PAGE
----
Reasons Dalton Will Win
Ten Reasons Dalton Will Win Again
It’s been just a few days since the Ontario Liberal Party – whose caucus, full disclosure, I give comms advice – lost in three by-elections, in Toronto, Whitby and Ottawa. Great candidates in all three ridings, great organization, great effort. But the Liberals still lost. Lost.
So why aren’t John Tory and Howie Hampton running around trumpeting the results of the March 30 by-elections? Why aren’t they telling everyone that the end is near for Dalton McGuinty and his party?
I have ten theories about that. I call them the Top Ten Reasons Why McGuinty’s A Winner, and Why He’s Going to Win.
1. People still think Dalton McGuinty is a good man: I’ve heard about the polling. I’ve seen the polling. I’ve even done some of the polling. And the bottom line is this: Dalton McGuinty’s approval ratings are not just where Liberals wanted them to be, mid-term: they’re better. People weren’t wild about the health care premium but – even back when that tough decision was made – they understood why he had to do it. With a $7 billion deficit left by Harris and Eves, it was shut down hospitals, and fire nurses – or find more money to pay for health care. Voters understood that. McGuinty is seen as a grown-up boy scout by most voters: earnest, hard-working and – while not perfect, and who is, etc. – someone who will always stop to give your car a push when you’re stuck in the snow. John Tory, meanwhile, a lot of voters expect to drive on by – in a chauffeured limo. He’s a nice guy, he’ll smile and wave at you. But he’ll still drive by.
2. People still like McGuinty’s Grits: A poll conducted by SES Research just a few days ago – one of the firms that came closest to predicting the outcome in the most recent federal election – found that nearly ten per cent of Ontarians favour Dalton McGuinty’s party over John Tory’s Tories. At 41 per cent support, in fact, McGuinty is more than double the 20 per cent of voters who like the NDP. Among women, Dalton’s gap over John is 15 points. And among 18 to 30 year olds his party has double the support of the Tories. What does that mean? Well, it means that the endless braying and screeching about broken promises and Fiberals and other clever Toronto Sun headlines are just that – a lot of dumb Toronto Sun headlines. With Liberal voters, who read fine newspapers like Murray’s or mine, McGuinty’s party is generally doing what it has to do. There is no ideologically driven, mean-spirited class war, as there was when the Conservatives were in power. Voters remember what it was like in those bad old days. They don’t want to go back.
3. McGuinty Undersells then Overperforms: When I was much, much, younger, and when I had a lot more hair, I was a litigation lawyer in Ottawa. I thought the Meech Lake Accord stunk, so I started helping out Jean Chretien in his leadership bid. When he offered me a job in his office, I had a lot of friends and clients and family sit me and say: “Don’t throw your life away, Warren. Don’t do it. That man will never, ever be Prime Minister.” Well…I guess he did okay, didn’t he? He went on to win three back-to-back-to-back majorities, and every election he contested in his home riding of Saint-Maurice. In politics, as in sports, winning usually is a pretty good measure of success. Part of Chretien’s winning formula, and McGuinty’s, is being like Canadians themselves – modest, ordinary, never bragging. Undersell what you’re doing, then overperform. Voters remember that. It’s why Stephen Harper won the federal election, by the way – he emphasized his ordinariness. He was a hockey Dad with a bit of a paunch, and he wasn’t rich. There are a few million of us just like that in this country. That’s why McGuinty will win the next election. As with Harper, in a battle for the hearts and minds of Canadians, Tim Horton’s will always beat out room service at the Four Seasons. McGuinty’s Tim Horton’s. John Tory’s the Four Seasons.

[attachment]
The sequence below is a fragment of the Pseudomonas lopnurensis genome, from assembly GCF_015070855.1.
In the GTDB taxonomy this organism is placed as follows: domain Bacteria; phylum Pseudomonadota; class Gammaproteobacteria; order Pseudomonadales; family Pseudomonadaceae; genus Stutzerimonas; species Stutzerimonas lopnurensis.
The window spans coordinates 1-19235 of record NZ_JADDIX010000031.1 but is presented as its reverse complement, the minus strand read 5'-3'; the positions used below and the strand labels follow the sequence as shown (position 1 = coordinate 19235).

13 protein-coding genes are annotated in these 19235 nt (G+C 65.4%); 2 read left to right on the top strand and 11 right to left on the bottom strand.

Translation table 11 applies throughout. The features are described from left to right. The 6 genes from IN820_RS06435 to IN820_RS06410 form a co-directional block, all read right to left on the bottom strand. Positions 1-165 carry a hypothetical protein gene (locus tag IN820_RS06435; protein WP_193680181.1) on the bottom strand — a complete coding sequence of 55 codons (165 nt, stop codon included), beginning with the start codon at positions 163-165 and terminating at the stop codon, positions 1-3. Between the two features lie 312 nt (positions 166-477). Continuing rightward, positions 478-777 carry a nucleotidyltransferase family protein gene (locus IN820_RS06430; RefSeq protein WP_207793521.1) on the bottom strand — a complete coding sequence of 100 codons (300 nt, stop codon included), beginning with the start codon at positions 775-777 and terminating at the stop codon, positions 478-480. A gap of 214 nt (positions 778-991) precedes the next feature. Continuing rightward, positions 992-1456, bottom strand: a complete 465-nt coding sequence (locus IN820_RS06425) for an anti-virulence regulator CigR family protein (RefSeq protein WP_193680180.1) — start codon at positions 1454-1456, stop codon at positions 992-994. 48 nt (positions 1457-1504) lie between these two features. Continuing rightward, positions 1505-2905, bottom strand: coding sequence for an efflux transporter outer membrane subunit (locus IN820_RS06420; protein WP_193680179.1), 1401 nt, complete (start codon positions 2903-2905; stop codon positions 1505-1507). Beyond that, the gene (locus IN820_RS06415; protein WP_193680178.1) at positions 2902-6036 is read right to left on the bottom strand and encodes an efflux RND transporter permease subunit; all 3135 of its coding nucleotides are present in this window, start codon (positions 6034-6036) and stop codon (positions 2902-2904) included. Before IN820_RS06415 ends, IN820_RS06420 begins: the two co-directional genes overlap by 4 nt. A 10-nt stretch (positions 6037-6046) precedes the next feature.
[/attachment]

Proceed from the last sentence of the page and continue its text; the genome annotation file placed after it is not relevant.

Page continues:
4. Stephen Harper is Dalton McGuinty’s best friend: There aren’t many Tories who will say this out loud – but enough of them have told me, so I’ll tell you, without naming names. “Warren,” one of them said, who is very, very, very close to John Tory, “If Stephen Harper wins, John Tory is screwed. Tories in Ottawa, Liberals at Queen’s Park.” Some might call that electoral symmetry, or alternation, or balance. I call it plain old reality. With Harper in power – possibly for another six years – Dalton McGuinty has become the last Liberal standing in Canada. The chances of voters wanting to hand over virtually every level of government in Canada to one political party are somewhere between slim and none. Because, let’s face it, Jean Charest and Gord Campbell are good guys, but they’re not Liberals. And NDP governments in Manitoba and Saskatchewan won’t exactly be seen as adequate balance to a Canada dominated by conservatives. So will Ontario voters want to keep McGuinty around, as balance? Hell, voters in every province are going to want to keep Dalton McGuinty around!